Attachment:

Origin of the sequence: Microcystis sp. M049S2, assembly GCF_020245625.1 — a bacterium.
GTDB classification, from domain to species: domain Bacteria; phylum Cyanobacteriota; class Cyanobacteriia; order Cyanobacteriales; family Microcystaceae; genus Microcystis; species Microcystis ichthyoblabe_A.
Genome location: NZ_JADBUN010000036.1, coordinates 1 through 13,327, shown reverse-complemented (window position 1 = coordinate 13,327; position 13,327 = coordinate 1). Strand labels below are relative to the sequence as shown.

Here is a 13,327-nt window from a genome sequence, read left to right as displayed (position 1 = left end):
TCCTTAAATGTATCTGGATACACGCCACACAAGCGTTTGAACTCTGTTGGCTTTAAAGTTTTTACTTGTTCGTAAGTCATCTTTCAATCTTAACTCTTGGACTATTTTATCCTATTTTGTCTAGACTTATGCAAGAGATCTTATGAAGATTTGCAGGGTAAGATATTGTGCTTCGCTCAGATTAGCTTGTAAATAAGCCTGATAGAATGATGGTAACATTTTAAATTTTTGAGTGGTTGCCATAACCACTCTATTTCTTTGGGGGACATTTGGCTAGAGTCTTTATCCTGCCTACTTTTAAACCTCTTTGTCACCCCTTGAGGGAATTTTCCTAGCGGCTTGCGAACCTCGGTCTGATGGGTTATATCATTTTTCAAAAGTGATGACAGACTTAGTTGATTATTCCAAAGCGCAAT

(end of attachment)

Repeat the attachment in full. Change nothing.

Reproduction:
Origin of the sequence: Microcystis sp. M049S2, assembly GCF_020245625.1 — a bacterium.
GTDB classification, from domain to species: domain Bacteria; phylum Cyanobacteriota; class Cyanobacteriia; order Cyanobacteriales; family Microcystaceae; genus Microcystis; species Microcystis ichthyoblabe_A.
Genome location: NZ_JADBUN010000036.1, coordinates 1 through 13,327, shown reverse-complemented (window position 1 = coordinate 13,327; position 13,327 = coordinate 1). Strand labels below are relative to the sequence as shown.

Here is a 13,327-nt window from a genome sequence, read left to right as displayed (position 1 = left end):
TCCTTAAATGTATCTGGATACACGCCACACAAGCGTTTGAACTCTGTTGGCTTTAAAGTTTTTACTTGTTCGTAAGTCATCTTTCAATCTTAACTCTTGGACTATTTTATCCTATTTTGTCTAGACTTATGCAAGAGATCTTATGAAGATTTGCAGGGTAAGATATTGTGCTTCGCTCAGATTAGCTTGTAAATAAGCCTGATAGAATGATGGTAACATTTTAAATTTTTGAGTGGTTGCCATAACCACTCTATTTCTTTGGGGGACATTTGGCTAGAGTCTTTATCCTGCCTACTTTTAAACCTCTTTGTCACCCCTTGAGGGAATTTTCCTAGCGGCTTGCGAACCTCGGTCTGATGGGTTATATCATTTTTCAAAAGTGATGACAGACTTAGTTGATTATTCCAAAGCGCAAT